Restrictions placed on abortion do not reduce the numbers of abortion procedures. Instead, they augment the quantity of unsafe abortions, which are known to have some significant negative impacts on women’s health. The WHO estimates that 45% of all abortions are considered unsafe, a majority (97%) of which are undertaken in developing countries (WHO, 2021). The main reason unsafe abortions are predominantly associated with developing countries is because such procedures are conducted by untrained individuals. Most developing countries have restricted policies and legal frameworks that outlaw abortion of any kind. This aspect creates an avenue for untrained and unlicensed individuals to conduct such procedures on desperate patients (Chescheir, 2017). The WHO (2021) reports that unsafe abortions are the leading cause of maternal deaths due to the low-quality standards and limited accountability associated with such procedures. The best way to guarantee safe abortion for women is to legalize, adequately train, and license abortion doctors to operate in developing countries.
Critics may argue that abortion is often characterized by serious complications. As such, they believe it is dangerous to women. Indeed, abortion side-effects and complications can make the process unsafe. However, managing these aspects of the procedure with efficiency is the only way to ensure women lives are not endangered post-abortion (Atakro et al., 2019). Some of the complications, which include heavy bleeding, incomplete abortion, perforation of the uterus, and organ damage, among others, can be prevented with adequate training of physicians (National Health Service, 2017). Additionally, licensing abortion clinics and allowing them to operate under close government scrutiny would increase their safety. The affordability aspect should also be considered when making abortion clinics easily accessible (NHS, 2017). Most women tend to seek abortion services from unlicensed clinics due to costs associated with the procedure. This may expose them to the dangers associated with unsafe abortions (Atakro et al., 2019). Health centers should avail a comprehensive abortion care package at an affordable cost to protect women from unsafe abortions (Gbagbo, 2018; Atakro et al., 2019). All governments should also avail contraceptives to all women above the age of eighteen to prevent unwanted pregnancies and reduce abortion-related risks to women’s health.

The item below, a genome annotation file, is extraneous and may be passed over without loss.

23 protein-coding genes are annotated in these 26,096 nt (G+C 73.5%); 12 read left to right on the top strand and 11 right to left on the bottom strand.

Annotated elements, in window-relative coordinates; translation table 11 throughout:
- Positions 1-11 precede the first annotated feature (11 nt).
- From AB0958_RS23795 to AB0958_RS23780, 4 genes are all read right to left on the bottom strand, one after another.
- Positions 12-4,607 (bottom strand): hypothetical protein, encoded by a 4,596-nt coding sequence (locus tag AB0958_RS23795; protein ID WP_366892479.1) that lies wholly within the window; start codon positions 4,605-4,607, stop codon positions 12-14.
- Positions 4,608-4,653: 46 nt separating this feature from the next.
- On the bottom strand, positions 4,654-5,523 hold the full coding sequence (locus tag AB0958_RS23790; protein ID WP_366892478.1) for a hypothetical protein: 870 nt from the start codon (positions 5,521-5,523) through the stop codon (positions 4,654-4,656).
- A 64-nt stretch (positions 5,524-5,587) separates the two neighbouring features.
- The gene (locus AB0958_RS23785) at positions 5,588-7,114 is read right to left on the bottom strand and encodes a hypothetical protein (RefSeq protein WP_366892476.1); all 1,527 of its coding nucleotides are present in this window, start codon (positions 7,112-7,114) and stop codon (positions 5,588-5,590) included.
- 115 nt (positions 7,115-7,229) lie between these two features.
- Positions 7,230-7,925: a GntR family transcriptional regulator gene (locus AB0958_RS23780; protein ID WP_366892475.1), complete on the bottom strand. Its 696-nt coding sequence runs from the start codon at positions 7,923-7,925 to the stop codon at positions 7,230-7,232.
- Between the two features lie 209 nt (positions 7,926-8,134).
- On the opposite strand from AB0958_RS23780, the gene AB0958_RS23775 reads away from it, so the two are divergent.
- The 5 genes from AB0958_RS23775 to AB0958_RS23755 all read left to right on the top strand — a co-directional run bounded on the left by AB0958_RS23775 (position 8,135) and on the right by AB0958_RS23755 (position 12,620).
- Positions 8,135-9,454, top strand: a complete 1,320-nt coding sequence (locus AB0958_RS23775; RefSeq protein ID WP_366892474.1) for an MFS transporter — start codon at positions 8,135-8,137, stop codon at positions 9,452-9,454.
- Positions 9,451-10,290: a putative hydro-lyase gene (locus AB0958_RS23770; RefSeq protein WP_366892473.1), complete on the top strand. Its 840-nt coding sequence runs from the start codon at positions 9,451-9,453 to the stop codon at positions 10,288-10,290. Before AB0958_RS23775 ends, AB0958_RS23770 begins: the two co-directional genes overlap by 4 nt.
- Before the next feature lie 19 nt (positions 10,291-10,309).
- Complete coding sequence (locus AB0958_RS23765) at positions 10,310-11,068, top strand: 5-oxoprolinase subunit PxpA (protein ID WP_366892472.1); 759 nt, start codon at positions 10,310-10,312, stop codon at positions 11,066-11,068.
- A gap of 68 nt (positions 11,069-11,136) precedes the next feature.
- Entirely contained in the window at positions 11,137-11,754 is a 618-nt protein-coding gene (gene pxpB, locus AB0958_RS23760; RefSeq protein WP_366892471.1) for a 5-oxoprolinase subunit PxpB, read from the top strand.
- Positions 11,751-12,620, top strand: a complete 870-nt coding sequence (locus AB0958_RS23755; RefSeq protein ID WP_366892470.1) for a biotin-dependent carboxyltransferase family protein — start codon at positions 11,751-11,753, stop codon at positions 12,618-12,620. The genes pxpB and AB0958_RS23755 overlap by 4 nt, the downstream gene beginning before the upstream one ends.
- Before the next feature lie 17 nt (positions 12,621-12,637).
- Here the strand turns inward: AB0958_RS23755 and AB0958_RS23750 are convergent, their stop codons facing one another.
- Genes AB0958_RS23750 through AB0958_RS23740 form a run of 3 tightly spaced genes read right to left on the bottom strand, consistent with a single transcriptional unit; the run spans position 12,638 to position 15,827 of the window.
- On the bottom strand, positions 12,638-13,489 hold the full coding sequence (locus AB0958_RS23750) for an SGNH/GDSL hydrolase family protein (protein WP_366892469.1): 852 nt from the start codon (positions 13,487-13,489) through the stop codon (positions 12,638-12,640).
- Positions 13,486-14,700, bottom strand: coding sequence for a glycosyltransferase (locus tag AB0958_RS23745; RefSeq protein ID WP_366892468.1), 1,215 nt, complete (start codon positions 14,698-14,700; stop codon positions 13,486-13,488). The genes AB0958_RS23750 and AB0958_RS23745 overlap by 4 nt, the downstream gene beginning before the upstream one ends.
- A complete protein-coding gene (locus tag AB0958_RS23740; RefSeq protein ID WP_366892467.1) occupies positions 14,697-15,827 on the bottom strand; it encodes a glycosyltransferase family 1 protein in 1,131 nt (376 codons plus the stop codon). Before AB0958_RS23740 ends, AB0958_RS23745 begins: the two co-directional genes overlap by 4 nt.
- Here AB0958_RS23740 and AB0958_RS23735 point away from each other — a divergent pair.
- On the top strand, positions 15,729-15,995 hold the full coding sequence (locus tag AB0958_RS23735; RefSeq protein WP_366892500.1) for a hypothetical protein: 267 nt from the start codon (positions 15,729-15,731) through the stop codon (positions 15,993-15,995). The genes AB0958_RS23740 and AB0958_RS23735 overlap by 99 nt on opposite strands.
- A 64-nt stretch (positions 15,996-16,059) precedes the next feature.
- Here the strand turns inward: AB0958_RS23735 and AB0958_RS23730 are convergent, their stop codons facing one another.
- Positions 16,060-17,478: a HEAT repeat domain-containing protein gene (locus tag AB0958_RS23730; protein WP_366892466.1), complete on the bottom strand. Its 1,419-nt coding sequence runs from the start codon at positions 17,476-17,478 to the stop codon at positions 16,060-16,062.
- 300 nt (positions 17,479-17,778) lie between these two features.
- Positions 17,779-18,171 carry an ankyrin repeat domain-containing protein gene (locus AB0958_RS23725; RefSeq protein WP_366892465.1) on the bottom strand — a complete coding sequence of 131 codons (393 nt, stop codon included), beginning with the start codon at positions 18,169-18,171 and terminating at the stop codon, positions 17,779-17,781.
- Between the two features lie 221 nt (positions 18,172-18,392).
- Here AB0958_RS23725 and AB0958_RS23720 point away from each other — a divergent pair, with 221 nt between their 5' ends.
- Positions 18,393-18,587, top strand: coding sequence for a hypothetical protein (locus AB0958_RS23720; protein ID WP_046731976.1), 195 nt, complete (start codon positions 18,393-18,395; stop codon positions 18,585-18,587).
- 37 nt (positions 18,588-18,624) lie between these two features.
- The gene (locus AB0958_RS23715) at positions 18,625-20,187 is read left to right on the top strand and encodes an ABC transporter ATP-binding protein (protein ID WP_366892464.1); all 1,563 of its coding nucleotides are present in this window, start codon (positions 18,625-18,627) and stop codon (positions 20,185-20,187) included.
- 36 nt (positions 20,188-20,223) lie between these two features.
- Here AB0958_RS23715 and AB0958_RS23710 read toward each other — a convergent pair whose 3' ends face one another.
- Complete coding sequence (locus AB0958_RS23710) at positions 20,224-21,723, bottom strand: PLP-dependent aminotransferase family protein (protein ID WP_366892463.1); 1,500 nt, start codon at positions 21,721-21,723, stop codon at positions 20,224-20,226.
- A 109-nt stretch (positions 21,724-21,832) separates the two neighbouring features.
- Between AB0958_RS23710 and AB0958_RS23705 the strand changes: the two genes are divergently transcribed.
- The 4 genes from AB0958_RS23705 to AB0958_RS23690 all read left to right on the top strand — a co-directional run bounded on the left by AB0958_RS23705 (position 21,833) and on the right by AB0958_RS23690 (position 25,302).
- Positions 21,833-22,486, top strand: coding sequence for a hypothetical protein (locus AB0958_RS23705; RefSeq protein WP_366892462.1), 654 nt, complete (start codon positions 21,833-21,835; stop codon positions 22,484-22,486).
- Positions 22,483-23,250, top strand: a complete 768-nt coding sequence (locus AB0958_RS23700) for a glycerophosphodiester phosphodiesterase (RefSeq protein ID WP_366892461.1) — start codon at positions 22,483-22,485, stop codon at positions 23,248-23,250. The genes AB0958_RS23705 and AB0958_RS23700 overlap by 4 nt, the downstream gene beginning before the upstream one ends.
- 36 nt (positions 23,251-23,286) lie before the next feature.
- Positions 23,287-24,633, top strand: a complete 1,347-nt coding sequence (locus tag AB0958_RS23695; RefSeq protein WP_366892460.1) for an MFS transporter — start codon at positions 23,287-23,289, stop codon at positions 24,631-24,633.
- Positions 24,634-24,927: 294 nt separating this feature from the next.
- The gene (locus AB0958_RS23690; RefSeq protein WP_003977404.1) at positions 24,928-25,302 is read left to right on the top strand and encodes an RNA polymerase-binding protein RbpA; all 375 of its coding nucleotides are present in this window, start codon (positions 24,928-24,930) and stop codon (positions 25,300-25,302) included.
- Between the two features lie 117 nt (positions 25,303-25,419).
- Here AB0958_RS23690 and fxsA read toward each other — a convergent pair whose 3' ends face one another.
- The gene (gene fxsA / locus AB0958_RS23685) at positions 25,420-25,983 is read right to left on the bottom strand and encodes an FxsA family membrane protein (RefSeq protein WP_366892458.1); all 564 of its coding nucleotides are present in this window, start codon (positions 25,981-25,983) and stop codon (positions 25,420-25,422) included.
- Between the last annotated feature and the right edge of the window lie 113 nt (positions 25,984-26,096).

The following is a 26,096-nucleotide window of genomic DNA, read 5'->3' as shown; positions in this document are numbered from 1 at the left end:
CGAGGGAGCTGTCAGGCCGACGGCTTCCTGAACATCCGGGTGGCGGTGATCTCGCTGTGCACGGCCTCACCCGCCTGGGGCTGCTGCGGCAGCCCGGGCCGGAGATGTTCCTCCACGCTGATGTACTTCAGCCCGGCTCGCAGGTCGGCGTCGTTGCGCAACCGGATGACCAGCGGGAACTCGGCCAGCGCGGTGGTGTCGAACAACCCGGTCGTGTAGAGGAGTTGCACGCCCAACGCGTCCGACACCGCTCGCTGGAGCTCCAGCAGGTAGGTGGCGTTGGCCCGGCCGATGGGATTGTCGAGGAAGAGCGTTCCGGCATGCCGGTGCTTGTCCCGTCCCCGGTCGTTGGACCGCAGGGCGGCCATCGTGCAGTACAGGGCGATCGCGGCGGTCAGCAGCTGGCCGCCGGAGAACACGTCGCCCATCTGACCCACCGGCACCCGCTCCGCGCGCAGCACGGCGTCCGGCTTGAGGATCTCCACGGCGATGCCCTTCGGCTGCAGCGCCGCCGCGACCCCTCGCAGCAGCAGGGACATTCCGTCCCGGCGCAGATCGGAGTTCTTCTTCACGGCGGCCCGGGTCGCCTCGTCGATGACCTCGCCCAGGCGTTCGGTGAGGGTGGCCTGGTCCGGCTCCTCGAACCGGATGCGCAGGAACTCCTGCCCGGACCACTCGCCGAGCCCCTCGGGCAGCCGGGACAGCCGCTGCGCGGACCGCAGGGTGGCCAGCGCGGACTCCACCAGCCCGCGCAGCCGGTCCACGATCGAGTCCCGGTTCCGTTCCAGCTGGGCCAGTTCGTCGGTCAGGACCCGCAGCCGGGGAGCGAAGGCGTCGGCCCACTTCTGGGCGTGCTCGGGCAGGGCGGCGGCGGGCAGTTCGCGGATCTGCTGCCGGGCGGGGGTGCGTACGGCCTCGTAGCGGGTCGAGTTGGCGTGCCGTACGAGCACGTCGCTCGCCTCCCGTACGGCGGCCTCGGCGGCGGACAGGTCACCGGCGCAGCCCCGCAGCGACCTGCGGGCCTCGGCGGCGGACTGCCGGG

Abortion is not dangerous to women. When specific measures are put in place, abortion is guaranteed to be a safe procedure. Most scientific breakthroughs have given way to safe abortion standards that augment the chances of successful abortions. Future research should now focus on ways to legitimize and standardize it across the world to ensure women undergoing the abortion procedure are safe and experience minimal side effects.
- Atakro, C. A., Addo, S. B., Aboagye, J. S., Menlah, A., Garti, I., Amoa-Gyarteng, K. G., Sarpong, T., Adatara, P., Kumah, K. J., Asare, B. B., Mensah, A. K., Lutterodt, S. H., & Boni, G. S. (2019). Contributing factors to unsafe abortion practices among women of reproductive age at selected district hospitals in the Ashanti region of Ghana. BMC Women’s Health, 19(1). https://doi.org/10.1186/s12905-019-0759-5
- Chescheir, N. C. (2017). Worldwide abortion rates and access to contraception. Obstetrics & Gynecology, 129(5), 783-785. https://doi.org/10.1097/aog.0000000000002028
- Fathalla, M. F. (2020). Safe abortion: The public health rationale. Best Practice & Research Clinical Obstetrics & Gynaecology, 63, 2-12. https://doi.org/10.1016/j.bpobgyn.2019.03.010
- Gbagbo, F. Y. (2018). Post abortion contraception model: A comprehensive package for improving safe abortion care in developing countries. Journal of Family Medicine, 1(1), 12-21. https://doi.org/10.14302/issn.2640-690x.jfm-18-2088
- National Health Service. (2017, October 18). Abortion – Risks. nhs.uk. https://www.nhs.uk/conditions/abortion/risks/
- World Health Organization. (2021, November 25). Abortion. https://www.who.int/news-room/fact-sheets/detail/abortion